Georgia Newsday September 17, 2017: 8:28 AM


 

Antifa professor suspended for tweeting about 'dead cops'

By Keith Griffith

  • Michael Isaacson, 29, continued on Twitter tear Saturday with clap at NYC mayor
  • John Jay College of Criminal Justice professor is a self-proclaimed 'antifacist'
  • Came under fire after Thursday appearance on Tucker Carlson's Fox News show 
  • His August tweet came to light: 'I think it’s a privilege to teach future dead cops' 
  • Now Isaacson responds to Bill de Blasio's condemnation of his anti-cop remarks 

Michael Issacson, 29, is a professor at John Jay College of Criminal Justice, part of the public City University of New York system. He is pictured wearing an antifa shirt

A professor with ties to antifa has slammed Bill de Blasio after the New York City mayor blasted his tweets about 'dead cops'.

Michael Isaacson, 29, tweeted his disgust with de Blasio on Saturday, a day after the professor ignited a furor with his remarks about teaching aspiring police officers at the John Jay College of Criminal Justice.

'Some of y’all might think it sucks being an anti-fascist teaching at John Jay College but I think it’s a privilege to teach future dead cops,' Isaacson tweeted on August 23, with the remarks coming to light after his appearance on Fox News Thursday night.

Isaacson was placed on administrative leave from John Jay, part of the public City University of New York system, on Friday.

De Blasio, who in the past has had his own reputation issues with the NYPD rank-and-file, spoke out swiftly to condemn the professor.

Isaacson wrote that de Blasio had infringed on the school's administrative autonomy, and 'taken a swipe at free speech and academic freedom'

'New York City won't stand for the vile anti-police rhetoric of Michael Isaacson and neither should John Jay College,' de Blasio said in a Friday evening tweet. 

Isaacson clapped back on Saturday in a multi-part tweetstorm: 'idk if he consulted anyone before sending this out, but he really should have because he messed up big.'

Isaacson wrote that de Blasio had infringed on the school's administrative autonomy, and 'taken a swipe at free speech and academic freedom.'

He also accused the mayor of taking a cheap shot at him to placate the Patrolmen's Benevolent Association, the main union representing NYPD cops.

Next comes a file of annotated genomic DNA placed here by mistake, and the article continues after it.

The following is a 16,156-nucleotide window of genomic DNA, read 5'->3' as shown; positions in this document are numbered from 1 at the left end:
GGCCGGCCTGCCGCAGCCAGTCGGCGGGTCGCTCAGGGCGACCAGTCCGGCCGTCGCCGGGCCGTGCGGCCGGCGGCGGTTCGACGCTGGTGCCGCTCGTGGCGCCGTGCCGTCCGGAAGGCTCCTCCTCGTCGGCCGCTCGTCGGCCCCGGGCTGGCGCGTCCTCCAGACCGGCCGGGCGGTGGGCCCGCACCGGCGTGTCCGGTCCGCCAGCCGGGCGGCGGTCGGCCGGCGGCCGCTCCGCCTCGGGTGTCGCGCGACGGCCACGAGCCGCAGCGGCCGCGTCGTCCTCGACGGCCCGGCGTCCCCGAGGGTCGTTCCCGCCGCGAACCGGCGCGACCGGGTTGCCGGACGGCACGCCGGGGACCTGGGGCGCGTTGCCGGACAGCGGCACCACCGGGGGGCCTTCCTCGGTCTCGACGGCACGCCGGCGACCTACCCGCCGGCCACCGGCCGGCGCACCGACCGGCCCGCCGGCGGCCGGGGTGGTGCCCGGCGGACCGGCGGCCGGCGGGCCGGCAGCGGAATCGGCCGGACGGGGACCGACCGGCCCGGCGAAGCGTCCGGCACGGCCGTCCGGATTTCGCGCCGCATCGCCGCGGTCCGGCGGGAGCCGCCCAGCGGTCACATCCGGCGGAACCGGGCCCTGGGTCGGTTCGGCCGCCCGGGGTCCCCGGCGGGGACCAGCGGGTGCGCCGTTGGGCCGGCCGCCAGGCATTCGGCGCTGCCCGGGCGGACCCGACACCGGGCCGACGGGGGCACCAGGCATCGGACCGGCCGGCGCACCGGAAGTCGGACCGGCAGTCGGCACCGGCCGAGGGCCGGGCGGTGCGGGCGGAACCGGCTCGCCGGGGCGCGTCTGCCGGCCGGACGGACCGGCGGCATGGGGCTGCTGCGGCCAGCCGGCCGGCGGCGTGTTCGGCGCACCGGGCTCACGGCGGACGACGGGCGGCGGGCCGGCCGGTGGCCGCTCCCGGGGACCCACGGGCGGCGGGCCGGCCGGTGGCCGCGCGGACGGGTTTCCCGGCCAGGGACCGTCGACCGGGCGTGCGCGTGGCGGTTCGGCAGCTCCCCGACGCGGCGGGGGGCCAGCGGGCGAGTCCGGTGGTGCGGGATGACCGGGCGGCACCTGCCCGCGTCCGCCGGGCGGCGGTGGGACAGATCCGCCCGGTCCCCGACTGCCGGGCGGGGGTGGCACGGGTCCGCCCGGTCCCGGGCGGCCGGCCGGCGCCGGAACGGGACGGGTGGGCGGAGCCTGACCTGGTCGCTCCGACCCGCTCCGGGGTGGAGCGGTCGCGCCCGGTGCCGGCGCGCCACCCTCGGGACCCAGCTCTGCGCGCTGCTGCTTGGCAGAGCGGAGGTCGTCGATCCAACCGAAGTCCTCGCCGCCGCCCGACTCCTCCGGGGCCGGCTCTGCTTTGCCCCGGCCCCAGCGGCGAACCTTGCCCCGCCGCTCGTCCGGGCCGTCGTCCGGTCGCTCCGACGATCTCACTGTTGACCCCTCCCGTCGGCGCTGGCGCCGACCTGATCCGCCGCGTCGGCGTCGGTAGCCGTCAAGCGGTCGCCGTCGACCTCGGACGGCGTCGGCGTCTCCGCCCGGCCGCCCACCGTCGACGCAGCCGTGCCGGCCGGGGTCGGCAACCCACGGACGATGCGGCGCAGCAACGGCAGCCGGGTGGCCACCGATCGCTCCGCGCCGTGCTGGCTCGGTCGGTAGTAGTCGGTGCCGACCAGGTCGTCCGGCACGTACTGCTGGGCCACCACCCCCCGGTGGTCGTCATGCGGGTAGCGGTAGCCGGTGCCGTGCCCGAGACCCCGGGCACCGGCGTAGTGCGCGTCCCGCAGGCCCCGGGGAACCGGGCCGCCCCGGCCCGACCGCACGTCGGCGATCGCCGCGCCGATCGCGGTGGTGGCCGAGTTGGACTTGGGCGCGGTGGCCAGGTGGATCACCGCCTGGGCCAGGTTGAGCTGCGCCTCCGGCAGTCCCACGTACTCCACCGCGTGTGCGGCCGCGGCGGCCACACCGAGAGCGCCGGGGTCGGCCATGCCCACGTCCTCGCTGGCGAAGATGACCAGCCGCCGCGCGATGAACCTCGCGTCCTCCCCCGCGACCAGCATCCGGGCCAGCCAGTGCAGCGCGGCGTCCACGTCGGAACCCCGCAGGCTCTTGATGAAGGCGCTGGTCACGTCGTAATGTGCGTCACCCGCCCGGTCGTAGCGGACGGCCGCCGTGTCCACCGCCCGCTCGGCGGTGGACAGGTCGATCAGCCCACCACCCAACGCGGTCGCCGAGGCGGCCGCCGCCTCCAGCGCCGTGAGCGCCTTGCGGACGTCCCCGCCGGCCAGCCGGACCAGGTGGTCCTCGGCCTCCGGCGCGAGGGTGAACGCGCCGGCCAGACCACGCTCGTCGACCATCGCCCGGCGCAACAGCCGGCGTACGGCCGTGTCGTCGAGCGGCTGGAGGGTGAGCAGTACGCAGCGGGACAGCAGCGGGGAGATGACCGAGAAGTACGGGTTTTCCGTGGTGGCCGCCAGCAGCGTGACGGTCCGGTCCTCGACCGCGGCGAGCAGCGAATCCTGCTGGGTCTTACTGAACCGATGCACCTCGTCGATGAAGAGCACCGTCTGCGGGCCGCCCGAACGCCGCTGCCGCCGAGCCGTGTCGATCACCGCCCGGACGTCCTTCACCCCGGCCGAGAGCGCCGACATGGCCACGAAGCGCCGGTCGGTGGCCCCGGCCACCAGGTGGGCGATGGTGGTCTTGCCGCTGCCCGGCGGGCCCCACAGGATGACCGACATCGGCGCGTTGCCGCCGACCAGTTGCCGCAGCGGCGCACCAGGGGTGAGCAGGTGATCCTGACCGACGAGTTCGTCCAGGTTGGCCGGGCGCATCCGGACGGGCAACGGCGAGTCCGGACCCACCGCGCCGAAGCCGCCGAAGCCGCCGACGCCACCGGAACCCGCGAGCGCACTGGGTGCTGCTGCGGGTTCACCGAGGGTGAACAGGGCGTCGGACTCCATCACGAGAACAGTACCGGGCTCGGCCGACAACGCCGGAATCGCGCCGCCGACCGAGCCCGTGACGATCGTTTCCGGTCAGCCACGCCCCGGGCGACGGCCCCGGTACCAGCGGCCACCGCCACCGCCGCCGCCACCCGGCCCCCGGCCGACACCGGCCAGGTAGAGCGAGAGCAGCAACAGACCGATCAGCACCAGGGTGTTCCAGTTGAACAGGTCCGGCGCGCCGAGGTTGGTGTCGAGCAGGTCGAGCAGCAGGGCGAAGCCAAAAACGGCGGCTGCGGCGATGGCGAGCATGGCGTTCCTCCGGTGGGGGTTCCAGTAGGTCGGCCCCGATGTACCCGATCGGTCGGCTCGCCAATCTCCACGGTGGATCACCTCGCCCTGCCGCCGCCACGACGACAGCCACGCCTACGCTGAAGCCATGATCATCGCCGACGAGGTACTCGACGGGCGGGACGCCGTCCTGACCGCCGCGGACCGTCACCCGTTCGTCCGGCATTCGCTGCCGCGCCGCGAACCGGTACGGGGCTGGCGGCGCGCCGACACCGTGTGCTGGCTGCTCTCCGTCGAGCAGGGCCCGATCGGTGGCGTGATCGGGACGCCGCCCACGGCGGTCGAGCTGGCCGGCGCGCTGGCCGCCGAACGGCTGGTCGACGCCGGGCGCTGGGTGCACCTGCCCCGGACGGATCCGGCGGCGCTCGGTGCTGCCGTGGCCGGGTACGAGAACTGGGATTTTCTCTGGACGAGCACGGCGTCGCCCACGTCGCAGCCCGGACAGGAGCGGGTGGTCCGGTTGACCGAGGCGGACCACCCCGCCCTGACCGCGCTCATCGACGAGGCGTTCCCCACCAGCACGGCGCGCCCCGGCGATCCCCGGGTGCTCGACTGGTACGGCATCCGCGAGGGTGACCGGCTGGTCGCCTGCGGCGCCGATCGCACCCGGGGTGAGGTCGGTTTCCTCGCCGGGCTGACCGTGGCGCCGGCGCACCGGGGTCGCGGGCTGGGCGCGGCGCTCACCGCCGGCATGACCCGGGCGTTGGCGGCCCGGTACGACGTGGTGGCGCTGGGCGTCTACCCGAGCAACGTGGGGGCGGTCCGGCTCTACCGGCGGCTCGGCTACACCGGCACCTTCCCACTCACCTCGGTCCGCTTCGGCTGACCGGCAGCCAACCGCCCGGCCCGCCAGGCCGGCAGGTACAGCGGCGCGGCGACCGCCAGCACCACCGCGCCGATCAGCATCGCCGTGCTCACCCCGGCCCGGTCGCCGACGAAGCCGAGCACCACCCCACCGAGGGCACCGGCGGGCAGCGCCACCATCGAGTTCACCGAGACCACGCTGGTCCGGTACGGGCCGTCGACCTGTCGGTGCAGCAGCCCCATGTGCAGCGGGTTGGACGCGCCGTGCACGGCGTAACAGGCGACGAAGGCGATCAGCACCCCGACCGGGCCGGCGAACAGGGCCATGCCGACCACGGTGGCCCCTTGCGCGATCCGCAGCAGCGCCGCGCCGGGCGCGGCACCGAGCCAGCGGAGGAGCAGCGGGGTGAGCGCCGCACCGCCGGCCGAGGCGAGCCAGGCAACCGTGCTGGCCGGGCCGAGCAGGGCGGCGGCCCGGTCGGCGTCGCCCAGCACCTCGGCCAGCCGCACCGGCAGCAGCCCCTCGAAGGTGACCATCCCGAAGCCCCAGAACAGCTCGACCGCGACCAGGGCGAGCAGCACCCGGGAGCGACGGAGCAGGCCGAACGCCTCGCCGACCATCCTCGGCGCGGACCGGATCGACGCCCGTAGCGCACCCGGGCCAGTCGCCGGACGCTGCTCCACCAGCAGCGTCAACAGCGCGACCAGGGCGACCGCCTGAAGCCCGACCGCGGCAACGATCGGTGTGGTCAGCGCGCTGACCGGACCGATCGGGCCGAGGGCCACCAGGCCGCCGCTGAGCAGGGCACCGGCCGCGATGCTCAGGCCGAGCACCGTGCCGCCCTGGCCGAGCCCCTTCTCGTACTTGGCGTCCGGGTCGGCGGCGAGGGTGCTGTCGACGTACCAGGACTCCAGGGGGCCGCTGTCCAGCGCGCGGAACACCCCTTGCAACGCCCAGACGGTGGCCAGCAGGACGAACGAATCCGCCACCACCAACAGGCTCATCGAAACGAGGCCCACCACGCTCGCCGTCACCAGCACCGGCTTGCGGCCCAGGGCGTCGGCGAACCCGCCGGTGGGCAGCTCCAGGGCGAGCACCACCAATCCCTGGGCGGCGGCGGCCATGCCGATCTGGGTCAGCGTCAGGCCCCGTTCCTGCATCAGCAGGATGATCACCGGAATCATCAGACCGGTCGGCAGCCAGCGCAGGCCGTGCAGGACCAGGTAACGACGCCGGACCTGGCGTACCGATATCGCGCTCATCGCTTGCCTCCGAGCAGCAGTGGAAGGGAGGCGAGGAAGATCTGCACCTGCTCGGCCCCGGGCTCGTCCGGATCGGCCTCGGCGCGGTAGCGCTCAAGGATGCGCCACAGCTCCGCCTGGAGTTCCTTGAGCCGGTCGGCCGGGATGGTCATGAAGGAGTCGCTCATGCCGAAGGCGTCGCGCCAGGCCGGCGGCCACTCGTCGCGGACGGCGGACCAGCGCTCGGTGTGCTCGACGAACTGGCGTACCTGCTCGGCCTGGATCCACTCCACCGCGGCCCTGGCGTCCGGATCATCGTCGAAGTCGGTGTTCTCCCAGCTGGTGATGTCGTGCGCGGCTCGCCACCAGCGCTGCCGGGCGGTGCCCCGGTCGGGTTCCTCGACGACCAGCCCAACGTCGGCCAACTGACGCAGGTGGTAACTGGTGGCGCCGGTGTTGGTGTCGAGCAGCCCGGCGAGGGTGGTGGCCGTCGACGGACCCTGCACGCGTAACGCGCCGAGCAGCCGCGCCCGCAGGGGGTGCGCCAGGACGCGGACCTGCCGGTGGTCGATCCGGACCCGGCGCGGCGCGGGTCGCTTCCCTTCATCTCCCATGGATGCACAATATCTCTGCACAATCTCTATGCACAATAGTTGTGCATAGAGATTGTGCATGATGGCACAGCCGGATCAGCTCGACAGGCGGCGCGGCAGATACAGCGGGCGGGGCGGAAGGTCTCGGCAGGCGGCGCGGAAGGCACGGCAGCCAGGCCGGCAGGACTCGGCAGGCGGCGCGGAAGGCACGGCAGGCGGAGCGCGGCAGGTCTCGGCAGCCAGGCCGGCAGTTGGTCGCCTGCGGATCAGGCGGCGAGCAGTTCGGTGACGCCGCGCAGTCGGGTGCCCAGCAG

'Keep in mind this is the same @NYCMayor who was protested by that same PBA for balking on a 1% pay increase. Who's really anti-police here?' wrote Isaacson.

The  professor's tweets about 'dead cops' came to light on Friday after he appeared on Fox News. 

The Patrolmen's Benevolent Association, the Detectives' Endowment Association and the NYPD Captains Endowment Association all released statements condemning Isaacson's action.

Isaacson told the Daily News: 'I don't have a problem with individual police officers — I mean, I teach them — but I don’t like policing as an institution.'

He added to the New York Post: 'I critique policing as an institution which operates at the behest of a state that increasingly represents the weapons and prison industry rather than the public they’re supposed to serve through decades of gerrymandering by both Republicans and Democrats.'

The professor is involved in the antifa - or anti-fascist - movement.

He founded a group called Smash Racism D.C., which advocates violence against organized white supremacists.

He also considers himself to be an anarchist.

The publicity surrounding Isaacson's comments came as a result of his appearance on the Tucker Carlson show on Friday.

On the show, the professor did verbal battle with the conservative commentator.

He told Carlson: I teach [my students] to think critically, and that’s why I’m very open about my anti-fascism and my anarchism.'

Tweeters have sent death threats to Isaacson ever since his August 23 tweet. 

Isaacson said that his Friday class had to be watched over by three security guards and receive active shooter training.

In a statement, he said he agreed with the decision to place him on administrative leave, calling it 'the right call in the interest of safety'.